Our Bodies Back, a Dance Film Responding to Violence Against Black Women

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Our Bodies Back featuring dancer and choreographer
Our Bodies Back, 2020(Film still) Featuring dancer and choreographer Nafisah Baba

Director Jonzi D tells AnOther how Our Bodies Back was created during lockdown in response to the Black Lives Matter demonstrations happening across the world

Since the introduction of the UK’s lockdown in March, Sadler’s Wells has presented its Digital Stage programme, offering would-be theatregoers the opportunity to watch performances and workshops from home. Of course in the midst of lockdown, the Black Lives Matter movement gained traction around the world as global protests erupted following the murder of George Floyd. And it was during the height of these anti-racism protests that Jonzi D was moved to make Our Bodies Back, a film newly released this week. As an Associate Artist at Sadlers Wells and the founder and artistic director of Breakin’ Convention – Sadler’s Wells’ hip hop theatre platform and programme – Jonzi D set about creating a film in response to the global movement, addressing the racial injustices faced by Black individuals across the world through dance and poetry. 

Our Bodies Back takes its name from a poem by jessica Care moore, We Want Our Bodies Back, which was written in response to the death of Sandra Bland in 2015. The poem’s powerful, urgent words are just as relevant five years later, following not only Floyd’s death in May but that of Breonna Taylor, Elijah McClain and countless others at the hands of police officers. As moore, who is based in Detroit, reads her poem we see three dancers and choreographers – Axelle ‘Ebony’ MunezeroBolegue Manuela and Nafisah Baba, based in Montreal, Hanover and London respectively – perform dance pieces alternately over the course of five minutes.

For director Jonzi D, making Our Bodies Back – all filmed and produced remotely – was a matter of urgency. “One week after George Floyd’s murder, and in the heat of the Black Lives Matter demonstrations, I had enough,” he says. “No more walking on eggshells, no more code switching, no more concern about white fragility.” Having previously collaborated with moore, the pair reunited to create this ‘choreopoetry’, a combination of dance and poetry. “I’ve always wanted to put poems in dancers’ bodies,” says moore in a film detailing the making of Our Bodies Back

The film centres on the poem and moore’s emphatic reading – “[the text is] not only very rich but her delivery and the pacing of it is relentless,” notes sound designer Soweto Kinch – with each dancer bringing their own personal response to their movements. We Want Our Bodies Back is a rallying cry against racism and the injustices faced by Black women. “I listened to the poem over and over and over again, just to see what images came to mind I wanted to convey as humanly and artistically as possible, and I really felt the pain of it,” explains London-based dancer Baba. “Really, you can’t read that and not feel the pain, whoever you are. So I thought it was important to feel, and to put that feeling into movement.” Here, Jonzi D tells AnOther how the film came about, and how he hopes it will inspire empathy and empowerment.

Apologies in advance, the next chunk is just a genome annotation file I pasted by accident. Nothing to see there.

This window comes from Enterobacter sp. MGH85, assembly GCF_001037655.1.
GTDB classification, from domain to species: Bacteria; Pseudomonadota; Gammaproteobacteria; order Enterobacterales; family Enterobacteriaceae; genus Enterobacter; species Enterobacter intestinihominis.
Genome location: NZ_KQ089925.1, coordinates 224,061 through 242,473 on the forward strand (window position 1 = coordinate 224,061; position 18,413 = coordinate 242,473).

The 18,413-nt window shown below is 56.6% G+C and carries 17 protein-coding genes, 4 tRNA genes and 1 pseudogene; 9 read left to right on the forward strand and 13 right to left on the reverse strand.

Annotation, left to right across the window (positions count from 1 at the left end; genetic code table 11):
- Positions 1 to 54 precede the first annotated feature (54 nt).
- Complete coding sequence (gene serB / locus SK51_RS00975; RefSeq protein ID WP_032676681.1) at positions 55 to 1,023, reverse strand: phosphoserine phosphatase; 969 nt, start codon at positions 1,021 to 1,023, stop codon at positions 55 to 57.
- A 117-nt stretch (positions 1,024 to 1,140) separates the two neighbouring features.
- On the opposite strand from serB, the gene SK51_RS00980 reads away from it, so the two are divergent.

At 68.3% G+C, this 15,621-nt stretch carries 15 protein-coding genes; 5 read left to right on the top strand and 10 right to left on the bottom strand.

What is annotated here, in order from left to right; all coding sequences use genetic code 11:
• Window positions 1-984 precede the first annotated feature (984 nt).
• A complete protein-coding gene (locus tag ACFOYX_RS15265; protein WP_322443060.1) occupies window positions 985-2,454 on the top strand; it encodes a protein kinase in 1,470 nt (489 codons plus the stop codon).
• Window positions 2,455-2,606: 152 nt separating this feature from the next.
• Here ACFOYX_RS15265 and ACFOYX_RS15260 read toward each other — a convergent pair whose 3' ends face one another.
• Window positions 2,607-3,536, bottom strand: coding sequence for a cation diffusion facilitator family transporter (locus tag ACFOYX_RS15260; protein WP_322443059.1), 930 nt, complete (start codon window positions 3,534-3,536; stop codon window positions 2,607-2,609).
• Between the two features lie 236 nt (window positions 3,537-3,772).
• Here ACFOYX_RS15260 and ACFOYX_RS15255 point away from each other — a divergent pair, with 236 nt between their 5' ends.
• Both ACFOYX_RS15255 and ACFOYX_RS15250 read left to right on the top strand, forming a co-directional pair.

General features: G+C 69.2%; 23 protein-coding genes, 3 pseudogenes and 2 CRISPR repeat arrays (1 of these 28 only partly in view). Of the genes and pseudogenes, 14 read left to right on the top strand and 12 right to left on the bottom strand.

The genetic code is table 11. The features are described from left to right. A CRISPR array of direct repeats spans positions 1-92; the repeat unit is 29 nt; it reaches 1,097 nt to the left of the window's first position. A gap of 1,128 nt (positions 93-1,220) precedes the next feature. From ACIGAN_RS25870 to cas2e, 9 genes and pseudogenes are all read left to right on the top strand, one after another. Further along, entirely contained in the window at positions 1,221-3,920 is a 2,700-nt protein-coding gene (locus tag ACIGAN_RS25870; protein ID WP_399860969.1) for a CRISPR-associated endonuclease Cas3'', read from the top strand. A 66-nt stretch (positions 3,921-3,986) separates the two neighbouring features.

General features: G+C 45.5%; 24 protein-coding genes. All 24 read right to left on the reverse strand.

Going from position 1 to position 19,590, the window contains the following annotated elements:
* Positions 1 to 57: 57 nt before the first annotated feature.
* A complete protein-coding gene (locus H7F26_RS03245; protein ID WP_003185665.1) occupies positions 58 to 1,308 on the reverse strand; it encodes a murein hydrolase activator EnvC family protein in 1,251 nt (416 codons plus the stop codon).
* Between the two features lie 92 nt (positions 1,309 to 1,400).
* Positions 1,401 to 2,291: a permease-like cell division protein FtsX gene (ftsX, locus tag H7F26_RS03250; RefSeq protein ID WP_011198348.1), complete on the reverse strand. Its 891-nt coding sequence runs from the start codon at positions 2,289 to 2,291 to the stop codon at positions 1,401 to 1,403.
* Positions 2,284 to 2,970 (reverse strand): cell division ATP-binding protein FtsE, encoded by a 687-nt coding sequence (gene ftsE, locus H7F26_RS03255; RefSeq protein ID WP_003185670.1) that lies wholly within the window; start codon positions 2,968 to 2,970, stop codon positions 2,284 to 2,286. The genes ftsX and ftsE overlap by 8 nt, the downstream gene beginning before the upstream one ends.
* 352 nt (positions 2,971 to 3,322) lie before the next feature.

“Every Black hip-hop poet knew jessica’s work in the 90s, she won It’s Showtime at the Apollo a record five times! We toured the UK together in 1996, followed by San Francisco and Atlanta when I was still performing Lyrikal Fearta. While hanging out in London last year, we spoke about her interest and experience in choreopoetry. So when the opportunity came, I called her. 

“The poem We Want Our Bodies Back was written for Sandra Bland. A Black woman tortured, then murdered by state-sponsored racist thugs masquerading as law enforcement. The dancers had to be able to embody the poem. They had to explore their shared experience, as Black women. Beyond this kindred spirit, each dancer specialises in a different technique. Nafisah, with her neo-classical lines, Axelle with her emotive waaking arm gestures, and b-girl Manuela with her tricks and power moves. A variety of examples of Black excellence, and they could all be Sandra Bland, Breonna Taylor, Natasha McKenna, India Kager, et cetera. 

“[The film] was the result of a heated discussion with Sadler’s Wells’ boss man Alistair Spalding. One week after George Floyd’s murder, and in the heat of the Black Lives Matter demonstrations, I had enough. No more walking on eggshells, no more code switching, no more concern about white fragility. This was time to tell boss man to fix up and acknowledge the racist high arts infrastructure that the privileged take for granted. Instead of getting a P45, Alistair gave me a commission to make this film. 

“[Creating a film during lockdown] was OK! Obviously I would’ve preferred to take the trip to Detroit, Montreal and Hanover, but fortunately all the artists and filmmakers involved are consummate professionals who worked to the brief. The blueprint that is jessica’s poem was enough to map out the structure. Connectedness was important. Choreographically I wanted there to be a connectedness, so the ends and the beginnings of each dancer’s work was shared. The dancers had to share the endings and beginnings of their solo movement material via WhatsApp. In b-boy terminology, this sharing of movement phrase as dancers transition is known as ‘commando style’. 

“I hope the film allows us to experience empathy. To overstand how beauty, trauma and resistance can share the same moment. I hope Black women are empowered by the film, and that I can be an ally in the struggle for justice and equality. I hope my mother is proud of me.”

Watch Our Bodies Back on Sadlers Wells’ Youtube channel, and explore Breakin’ Convention’s programmes and events online.